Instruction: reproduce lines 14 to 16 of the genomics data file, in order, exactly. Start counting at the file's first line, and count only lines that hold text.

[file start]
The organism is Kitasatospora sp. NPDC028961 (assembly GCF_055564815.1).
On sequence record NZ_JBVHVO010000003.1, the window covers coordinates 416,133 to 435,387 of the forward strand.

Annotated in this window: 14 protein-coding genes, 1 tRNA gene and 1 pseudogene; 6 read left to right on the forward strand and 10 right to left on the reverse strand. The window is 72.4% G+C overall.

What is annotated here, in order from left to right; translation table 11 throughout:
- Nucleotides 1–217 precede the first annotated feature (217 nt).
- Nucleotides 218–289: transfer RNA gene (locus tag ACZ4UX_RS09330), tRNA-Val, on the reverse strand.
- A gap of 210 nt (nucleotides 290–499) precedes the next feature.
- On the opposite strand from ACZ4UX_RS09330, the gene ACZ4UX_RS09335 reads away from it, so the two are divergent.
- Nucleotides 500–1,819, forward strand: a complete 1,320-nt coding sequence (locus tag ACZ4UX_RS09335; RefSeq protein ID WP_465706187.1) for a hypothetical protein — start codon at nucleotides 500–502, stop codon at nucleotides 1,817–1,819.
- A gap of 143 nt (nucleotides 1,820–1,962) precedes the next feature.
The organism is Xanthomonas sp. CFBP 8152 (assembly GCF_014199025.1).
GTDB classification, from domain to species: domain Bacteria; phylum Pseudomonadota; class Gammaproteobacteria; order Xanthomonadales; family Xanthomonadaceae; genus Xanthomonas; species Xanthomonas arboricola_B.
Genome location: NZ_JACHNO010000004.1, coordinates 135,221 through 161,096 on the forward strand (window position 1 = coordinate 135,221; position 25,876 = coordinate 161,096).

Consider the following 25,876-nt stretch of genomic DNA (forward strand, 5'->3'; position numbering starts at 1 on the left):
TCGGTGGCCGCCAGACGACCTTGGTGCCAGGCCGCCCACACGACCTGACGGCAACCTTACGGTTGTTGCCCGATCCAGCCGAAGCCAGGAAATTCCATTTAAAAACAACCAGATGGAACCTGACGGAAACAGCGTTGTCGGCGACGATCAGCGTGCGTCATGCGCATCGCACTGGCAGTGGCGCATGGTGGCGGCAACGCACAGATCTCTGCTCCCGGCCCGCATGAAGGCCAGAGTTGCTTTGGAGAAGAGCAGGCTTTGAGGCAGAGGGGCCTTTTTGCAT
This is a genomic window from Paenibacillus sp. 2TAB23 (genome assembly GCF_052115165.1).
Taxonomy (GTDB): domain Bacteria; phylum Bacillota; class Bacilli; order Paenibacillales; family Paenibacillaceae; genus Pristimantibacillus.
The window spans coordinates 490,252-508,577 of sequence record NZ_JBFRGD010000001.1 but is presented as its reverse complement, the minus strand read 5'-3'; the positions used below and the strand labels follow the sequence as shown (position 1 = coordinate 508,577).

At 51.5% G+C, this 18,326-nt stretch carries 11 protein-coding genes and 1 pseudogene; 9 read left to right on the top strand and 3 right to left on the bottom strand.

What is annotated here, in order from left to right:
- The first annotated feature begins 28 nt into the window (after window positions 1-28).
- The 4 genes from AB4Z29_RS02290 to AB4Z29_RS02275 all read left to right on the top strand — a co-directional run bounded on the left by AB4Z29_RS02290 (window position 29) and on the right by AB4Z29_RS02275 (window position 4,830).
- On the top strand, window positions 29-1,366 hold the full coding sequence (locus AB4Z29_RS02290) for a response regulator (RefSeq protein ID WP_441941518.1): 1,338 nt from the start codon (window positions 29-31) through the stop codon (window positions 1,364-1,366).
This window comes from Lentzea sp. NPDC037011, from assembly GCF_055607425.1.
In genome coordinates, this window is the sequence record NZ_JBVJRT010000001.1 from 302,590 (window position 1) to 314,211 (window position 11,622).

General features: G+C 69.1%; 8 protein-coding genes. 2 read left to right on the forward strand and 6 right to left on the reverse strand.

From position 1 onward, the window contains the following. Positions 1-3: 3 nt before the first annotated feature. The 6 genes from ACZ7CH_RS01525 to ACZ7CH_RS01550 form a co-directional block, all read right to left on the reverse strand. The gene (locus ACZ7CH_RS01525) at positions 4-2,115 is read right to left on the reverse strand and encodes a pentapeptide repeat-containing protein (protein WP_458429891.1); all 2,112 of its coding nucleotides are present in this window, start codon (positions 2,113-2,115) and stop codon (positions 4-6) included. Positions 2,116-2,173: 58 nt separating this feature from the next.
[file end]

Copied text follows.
Consider the following 25,876-nt stretch of genomic DNA (forward strand, 5'->3'; position numbering starts at 1 on the left):
TCGGTGGCCGCCAGACGACCTTGGTGCCAGGCCGCCCACACGACCTGACGGCAACCTTACGGTTGTTGCCCGATCCAGCCGAAGCCAGGAAATTCCATTTAAAAACAACCAGATGGAACCTGACGGAAACAGCGTTGTCGGCGACGATCAGCGTGCGTCATGCGCATCGCACTGGCAGTGGCGCATGGTGGCGGCAACGCACAGATCTCTGCTCCCGGCCCGCATGAAGGCCAGAGTTGCTTTGGAGAAGAGCAGGCTTTGAGGCAGAGGGGCCTTTTTGCAT
This is a genomic window from Paenibacillus sp. 2TAB23 (genome assembly GCF_052115165.1).